Supreme Court Decision Highlights Risks Related to Federal Programs, Contracts and Grants
Construction & Government Contracts Update
Date: August 04, 2016
The U.S. Supreme Court has settled a disagreement among the circuits by holding that, “at least in certain circumstances, the implied false certification theory can be a basis for liability.” The unanimous decision in Universal Health Services v. United States ex rel. Escobar, 579 U.S. __, No. 15-7 (June 16, 2016), involved claims to a state Medicaid program that were accompanied by specific payment codes, but highlights the risks for any participant in government contracts, grants and all programs subject to the False Claims Act (FCA). The Court held that “liability can attach when the defendant submits a claim for payment that makes specific representations about the goods or services provided, but knowingly fails to disclose the defendant’s noncompliance with a statutory, regulatory, or contractual requirement. In these circumstances, liability may attach if the omission renders those representations misleading.” Slip Op. at 1-2.
The Court further held that:
False Claims Act liability for failing to disclose violations of legal requirements does not turn upon whether those requirements were expressly designated as conditions of payment. Id. at 2.
What matters is not the label the Government attaches to a requirement, but whether the defendant knowingly violated a requirement that the defendant knows is material to the Government’s payment decision. Id.
A misrepresentation about compliance with a statutory, regulatory, or contractual requirement must be material to the Government’s payment decision in order to be actionable under the False Claims Act. Id.
Implied Certification Theory
The implied certification theory has been asserted frequently under the FCA in not only Medicare/Medicaid cases but also in the context of government contracts, grants and other federal programs. In Escobar, the complaint alleged that Universal Health submitted claims to Medicaid that made representations about the services provided by specific types of professionals at one of its treatment facilities where there were violations of regulations due to unqualified, unlicensed and unsupervised staff. Id. at 5-6.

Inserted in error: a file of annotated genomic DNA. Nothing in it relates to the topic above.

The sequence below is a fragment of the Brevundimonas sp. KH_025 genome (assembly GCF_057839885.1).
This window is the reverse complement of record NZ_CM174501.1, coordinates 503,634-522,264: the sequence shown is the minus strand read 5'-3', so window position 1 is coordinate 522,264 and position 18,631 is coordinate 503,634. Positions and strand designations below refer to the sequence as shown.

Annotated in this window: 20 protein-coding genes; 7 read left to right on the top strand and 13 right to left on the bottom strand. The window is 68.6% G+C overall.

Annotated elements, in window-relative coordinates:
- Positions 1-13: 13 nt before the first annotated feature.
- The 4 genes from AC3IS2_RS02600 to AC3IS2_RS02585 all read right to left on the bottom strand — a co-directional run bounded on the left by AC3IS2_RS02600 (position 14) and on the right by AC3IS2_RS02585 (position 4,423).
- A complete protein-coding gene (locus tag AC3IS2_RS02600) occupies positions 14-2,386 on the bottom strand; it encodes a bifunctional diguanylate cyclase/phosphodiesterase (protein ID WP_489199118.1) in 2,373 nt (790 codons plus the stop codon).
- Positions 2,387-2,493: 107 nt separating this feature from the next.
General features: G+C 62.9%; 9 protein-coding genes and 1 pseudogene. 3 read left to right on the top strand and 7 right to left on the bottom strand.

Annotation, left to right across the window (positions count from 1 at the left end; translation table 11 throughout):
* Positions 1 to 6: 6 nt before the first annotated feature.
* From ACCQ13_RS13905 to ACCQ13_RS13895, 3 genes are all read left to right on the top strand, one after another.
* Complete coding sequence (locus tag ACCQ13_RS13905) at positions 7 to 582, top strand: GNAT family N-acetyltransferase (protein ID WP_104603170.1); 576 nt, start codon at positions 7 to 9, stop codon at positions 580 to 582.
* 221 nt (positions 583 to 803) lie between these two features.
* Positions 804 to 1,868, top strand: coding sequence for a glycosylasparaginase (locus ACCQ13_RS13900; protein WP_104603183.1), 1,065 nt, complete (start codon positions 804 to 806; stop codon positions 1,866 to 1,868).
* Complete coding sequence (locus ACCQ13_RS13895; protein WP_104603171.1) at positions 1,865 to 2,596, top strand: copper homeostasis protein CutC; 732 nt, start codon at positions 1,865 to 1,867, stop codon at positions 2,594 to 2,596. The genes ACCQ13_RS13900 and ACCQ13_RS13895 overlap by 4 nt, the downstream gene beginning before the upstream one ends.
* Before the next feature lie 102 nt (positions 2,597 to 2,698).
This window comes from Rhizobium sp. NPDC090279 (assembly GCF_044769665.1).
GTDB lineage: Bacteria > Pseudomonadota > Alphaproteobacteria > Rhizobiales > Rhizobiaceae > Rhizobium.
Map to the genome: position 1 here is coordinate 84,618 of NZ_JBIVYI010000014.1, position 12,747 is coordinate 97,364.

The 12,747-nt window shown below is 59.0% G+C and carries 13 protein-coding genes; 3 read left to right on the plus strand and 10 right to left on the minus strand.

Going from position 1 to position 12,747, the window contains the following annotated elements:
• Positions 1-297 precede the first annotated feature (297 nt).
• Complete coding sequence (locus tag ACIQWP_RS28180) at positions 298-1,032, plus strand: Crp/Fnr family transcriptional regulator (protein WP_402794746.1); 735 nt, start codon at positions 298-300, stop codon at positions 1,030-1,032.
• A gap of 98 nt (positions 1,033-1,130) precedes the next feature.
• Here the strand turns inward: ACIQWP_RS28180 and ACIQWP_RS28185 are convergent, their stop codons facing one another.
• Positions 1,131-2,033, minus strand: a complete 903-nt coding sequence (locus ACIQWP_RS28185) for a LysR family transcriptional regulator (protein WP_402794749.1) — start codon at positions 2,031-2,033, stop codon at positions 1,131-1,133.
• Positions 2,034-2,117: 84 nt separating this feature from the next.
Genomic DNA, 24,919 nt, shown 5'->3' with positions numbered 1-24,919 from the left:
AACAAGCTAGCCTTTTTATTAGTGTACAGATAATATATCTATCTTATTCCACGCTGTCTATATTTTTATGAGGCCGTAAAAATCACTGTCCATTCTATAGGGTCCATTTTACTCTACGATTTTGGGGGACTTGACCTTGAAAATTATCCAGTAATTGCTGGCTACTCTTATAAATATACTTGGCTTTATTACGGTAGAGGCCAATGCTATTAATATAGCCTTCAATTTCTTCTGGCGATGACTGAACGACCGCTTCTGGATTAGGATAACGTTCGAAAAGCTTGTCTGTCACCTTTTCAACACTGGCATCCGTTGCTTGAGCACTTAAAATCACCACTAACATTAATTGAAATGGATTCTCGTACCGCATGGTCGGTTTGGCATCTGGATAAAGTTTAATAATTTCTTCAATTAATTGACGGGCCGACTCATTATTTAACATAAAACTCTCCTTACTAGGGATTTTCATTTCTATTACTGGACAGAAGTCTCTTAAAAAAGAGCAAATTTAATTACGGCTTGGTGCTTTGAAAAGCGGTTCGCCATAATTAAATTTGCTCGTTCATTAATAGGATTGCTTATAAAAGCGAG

The Supreme Court reviewed the case to resolve the disagreement among the circuits “over the validity and scope of the implied certification theory.” Id. at 7. The Court held first that the implied certification theory can provide a basis of liability in “at least some circumstances,” id. at 8, when at least two conditions are satisfied:
[F]irst, the claim does not merely request payment, but also makes specific representations about the goods or services provided; and second, the defendant’s failure to disclose noncompliance with material statutory, regulatory, or contractual requirements makes those representations misleading half-truths.
Id. at 11. Future FCA cases must further interpret this guidance because, in many cases where implied certification is alleged, unlike the facts here, there may be no specific representations in the claims themselves. Government contractors and other participants in federal programs must therefore be prepared to continue to defend themselves against allegations of implied certification where the case falls outside of the specific factual circumstances addressed by the Supreme Court in Escobar.
In Escobar the Supreme Court rejected the argument (and standard followed by some circuits) that the implied certification theory was valid only where a requirement was expressly designated as a condition of payment. Id. at 11-12. However, the Court stated that concerns about open-ended liability can be addressed through the FCA’s requirements of materiality and scienter (or knowledge). Id. at 14. The Court focused on the “rigorous” materiality requirement, while noting the FCA’s definition of “material” and common-law interpretations of the requirement. Id. at 14-17.
The Court stated that the standard is “demanding” and the FCA is not a “vehicle for punishing garden-variety breaches of contract or regulatory violations.” Id. at 15. Materiality is not determined solely because the government would have the option to decline payment if it knew of the noncompliance, and materiality “cannot be found where noncompliance is minor or insubstantial.” Id. at 15-16. Proof of materiality can include evidence that the defendant knows the government consistently refuses to pay claims in the case of noncompliance with the particular requirement. “Conversely, if the Government pays a particular claim in full despite its actual knowledge that certain requirements were violated, that is very strong evidence that those requirements are not material.” Id. at 16.
The Court’s guidance thus demonstrates the potential benefits of robust disclosure to the government, as well as robust compliance measures. The Court also noted that the issue of materiality could be dispositive at either the motion to dismiss or summary judgment stage. Id. at 16, n.6. FCA defendants must, therefore, be prepared to address the issue at the outset of the case and if necessary, through discovery and summary judgment. Following Escobar, litigation over the implied certification theory will see continuous new developments in the trial and circuit courts.
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